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Farm manager: Job description

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Case studies

Farm managers tend to work in either animal production, dairy or crop production although some do work with all three. Livestock on farms tends to be pigs, cows or sheep while crops can cover cereals, oilseed rape, vegetables and salad.

The job is varied and includes planning strategies for maximum yield, organising farm administration, working machinery, organising associated businesses and managing staff.

Farm managers need to have technical and practical competence, as well as the ability to make sound business decisions. Farms are typically run by management companies or single-owner farmers.

Farm managers must appreciate the need to satisfy regulations set by the Department for Environment, Food and Rural Affairs (DEFRA) for safe, high-quality produce farmed in an environmentally sustainable manner.

Typical work activities

Farm managers are responsible for planning, organising and managing the activities of a farm. Specific tasks may vary depending on the type of farm but in general include:

  • planning finances and production to maintain farm progress against budget parameters;
  • practical activities, e.g. driving tractors, operating machinery, feeding livestock, spraying fields, etc;
  • marketing the farm's products;
  • buying supplies, such as fertiliser and seeds;
  • arranging the maintenance and repair of farm buildings, machinery and equipment;
  • planning activities for trainee staff, mentoring and monitoring them;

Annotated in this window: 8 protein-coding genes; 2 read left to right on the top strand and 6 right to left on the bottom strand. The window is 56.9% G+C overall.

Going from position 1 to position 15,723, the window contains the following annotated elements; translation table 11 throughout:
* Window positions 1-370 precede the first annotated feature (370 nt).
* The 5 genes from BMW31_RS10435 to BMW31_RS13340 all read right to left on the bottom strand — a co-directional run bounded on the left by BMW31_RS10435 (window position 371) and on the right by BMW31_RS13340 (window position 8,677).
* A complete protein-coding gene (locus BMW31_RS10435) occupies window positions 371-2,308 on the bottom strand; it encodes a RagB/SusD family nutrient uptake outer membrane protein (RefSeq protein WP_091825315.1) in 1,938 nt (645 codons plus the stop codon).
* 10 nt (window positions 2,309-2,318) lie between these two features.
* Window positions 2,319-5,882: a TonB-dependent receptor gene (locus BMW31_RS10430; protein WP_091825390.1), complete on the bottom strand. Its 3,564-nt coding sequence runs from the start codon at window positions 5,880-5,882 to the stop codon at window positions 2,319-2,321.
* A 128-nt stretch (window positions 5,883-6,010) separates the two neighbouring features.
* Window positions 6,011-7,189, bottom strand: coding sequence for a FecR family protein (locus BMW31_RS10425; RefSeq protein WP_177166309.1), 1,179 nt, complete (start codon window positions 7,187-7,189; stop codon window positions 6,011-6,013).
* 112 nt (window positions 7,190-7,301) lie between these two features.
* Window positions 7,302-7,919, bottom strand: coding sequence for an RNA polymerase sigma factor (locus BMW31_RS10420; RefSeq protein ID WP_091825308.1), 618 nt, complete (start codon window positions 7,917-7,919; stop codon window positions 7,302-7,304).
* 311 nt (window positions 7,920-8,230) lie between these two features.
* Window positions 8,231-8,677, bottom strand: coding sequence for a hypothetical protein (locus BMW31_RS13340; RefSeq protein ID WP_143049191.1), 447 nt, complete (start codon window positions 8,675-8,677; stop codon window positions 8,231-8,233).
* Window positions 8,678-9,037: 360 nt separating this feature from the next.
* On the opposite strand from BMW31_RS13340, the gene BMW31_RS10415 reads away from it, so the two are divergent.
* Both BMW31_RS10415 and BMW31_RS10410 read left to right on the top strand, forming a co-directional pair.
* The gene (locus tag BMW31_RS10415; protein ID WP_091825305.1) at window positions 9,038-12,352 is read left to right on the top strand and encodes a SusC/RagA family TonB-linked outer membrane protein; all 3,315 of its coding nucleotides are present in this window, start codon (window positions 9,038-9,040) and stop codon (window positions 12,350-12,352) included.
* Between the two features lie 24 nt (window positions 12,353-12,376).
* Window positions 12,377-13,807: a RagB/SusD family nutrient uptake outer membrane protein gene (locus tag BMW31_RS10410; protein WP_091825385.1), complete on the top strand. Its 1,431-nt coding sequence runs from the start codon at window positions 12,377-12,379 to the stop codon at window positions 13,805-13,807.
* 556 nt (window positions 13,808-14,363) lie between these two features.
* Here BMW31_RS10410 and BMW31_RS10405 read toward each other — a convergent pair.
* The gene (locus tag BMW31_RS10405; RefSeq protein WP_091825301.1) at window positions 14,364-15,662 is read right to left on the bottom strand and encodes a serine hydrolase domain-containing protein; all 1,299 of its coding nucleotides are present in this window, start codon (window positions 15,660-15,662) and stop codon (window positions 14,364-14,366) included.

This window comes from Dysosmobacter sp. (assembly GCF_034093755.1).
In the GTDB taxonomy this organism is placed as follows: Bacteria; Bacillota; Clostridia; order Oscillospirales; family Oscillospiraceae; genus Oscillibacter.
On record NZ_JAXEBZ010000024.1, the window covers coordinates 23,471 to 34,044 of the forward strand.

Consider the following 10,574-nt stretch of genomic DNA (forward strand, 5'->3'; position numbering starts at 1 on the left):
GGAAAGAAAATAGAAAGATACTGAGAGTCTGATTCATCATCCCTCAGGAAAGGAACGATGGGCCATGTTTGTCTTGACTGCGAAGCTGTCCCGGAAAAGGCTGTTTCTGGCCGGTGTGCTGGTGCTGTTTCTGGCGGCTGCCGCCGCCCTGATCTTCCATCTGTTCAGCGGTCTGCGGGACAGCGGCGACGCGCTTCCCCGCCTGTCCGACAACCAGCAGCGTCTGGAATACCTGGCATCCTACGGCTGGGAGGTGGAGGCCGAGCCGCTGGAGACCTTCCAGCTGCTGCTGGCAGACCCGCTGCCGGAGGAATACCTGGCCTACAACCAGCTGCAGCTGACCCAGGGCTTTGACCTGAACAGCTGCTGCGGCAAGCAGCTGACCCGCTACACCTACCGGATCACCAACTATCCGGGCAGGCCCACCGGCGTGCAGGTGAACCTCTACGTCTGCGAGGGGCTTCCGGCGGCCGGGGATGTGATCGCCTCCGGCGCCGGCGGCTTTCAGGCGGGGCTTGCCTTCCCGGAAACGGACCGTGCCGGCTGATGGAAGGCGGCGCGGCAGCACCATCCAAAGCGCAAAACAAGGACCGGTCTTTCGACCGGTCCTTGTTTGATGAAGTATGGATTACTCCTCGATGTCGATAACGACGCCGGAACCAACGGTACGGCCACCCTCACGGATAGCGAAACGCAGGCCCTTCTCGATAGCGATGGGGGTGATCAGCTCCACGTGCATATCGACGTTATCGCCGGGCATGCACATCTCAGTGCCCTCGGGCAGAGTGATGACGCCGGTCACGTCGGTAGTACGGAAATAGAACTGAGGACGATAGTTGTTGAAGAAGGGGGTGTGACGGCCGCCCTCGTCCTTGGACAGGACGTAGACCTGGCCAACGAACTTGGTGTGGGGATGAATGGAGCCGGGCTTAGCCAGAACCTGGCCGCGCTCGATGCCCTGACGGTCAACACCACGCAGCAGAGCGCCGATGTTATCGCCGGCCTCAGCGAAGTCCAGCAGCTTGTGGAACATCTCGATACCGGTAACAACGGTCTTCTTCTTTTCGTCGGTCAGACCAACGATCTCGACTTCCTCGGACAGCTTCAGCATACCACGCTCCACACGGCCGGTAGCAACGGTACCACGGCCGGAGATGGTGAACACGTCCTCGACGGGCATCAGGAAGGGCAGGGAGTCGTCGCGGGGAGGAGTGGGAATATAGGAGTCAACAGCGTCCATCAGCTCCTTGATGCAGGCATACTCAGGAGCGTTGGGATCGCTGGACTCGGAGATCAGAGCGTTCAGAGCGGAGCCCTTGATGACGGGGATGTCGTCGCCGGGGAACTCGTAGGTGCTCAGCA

• maintaining and monitoring the quality of yield, whether livestock or crops;
  • understanding the implications of the weather and making contingency plans;
  • making sure that products are ready for deadlines, such as auctions and markets;
  • ensuring that farm activities comply with government regulations;
  • monitoring animal health and welfare, including liaising with vets;
  • maintaining a knowledge of pests and diseases and an understanding of how they spread and how to treat them;
  • applying health and safety standards across the farm estate;
  • protecting the environment and maintaining biodiversity;
  • keeping financial records up to date.

Many farmers are now diversifying their activities to supplement their income. Supplementary activities may include:

  • providing bed and breakfast or holiday lets;
  • field sports and off-roading;
  • wind power generation;
  • speciality herds, such as llamas and alpacas;
  • farm shops selling the farm's own and other locally sourced produce;
  • creating fishing lakes;
  • horse trials, livery stables and riding schools;
  • worm farming;
  • processing their own products, e.g. vegetables or cold pressed oils.

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Written by AGCAS editors
December 2013

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